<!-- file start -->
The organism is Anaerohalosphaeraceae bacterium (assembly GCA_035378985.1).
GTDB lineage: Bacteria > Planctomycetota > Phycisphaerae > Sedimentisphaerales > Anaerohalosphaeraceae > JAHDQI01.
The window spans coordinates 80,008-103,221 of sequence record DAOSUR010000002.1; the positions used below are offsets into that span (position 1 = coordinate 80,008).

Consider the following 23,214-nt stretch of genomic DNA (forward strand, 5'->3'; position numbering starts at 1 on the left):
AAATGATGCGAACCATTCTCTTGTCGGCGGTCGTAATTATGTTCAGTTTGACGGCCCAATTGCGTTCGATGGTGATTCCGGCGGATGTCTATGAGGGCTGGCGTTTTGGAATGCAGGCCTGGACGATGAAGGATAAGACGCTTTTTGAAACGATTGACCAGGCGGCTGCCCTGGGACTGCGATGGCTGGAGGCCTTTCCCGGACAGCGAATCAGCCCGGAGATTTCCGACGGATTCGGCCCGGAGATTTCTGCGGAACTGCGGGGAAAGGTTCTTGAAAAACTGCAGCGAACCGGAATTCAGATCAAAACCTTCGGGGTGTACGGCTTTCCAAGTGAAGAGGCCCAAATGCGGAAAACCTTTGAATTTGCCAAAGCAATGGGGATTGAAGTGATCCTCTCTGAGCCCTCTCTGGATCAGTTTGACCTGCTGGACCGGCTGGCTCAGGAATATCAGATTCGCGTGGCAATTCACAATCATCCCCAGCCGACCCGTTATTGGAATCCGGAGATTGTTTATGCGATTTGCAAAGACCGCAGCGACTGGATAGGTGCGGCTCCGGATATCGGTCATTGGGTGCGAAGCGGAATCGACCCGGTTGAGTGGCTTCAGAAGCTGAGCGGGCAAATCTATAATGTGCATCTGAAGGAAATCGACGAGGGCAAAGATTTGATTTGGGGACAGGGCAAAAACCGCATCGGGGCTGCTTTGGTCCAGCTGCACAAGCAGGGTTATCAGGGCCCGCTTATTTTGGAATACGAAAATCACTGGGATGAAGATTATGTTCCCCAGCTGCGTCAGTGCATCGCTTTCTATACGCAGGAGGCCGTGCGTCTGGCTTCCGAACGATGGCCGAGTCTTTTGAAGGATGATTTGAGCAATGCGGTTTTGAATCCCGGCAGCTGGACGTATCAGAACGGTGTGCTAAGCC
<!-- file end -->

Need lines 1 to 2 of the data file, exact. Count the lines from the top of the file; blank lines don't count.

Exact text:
The organism is Anaerohalosphaeraceae bacterium (assembly GCA_035378985.1).
GTDB lineage: Bacteria > Planctomycetota > Phycisphaerae > Sedimentisphaerales > Anaerohalosphaeraceae > JAHDQI01.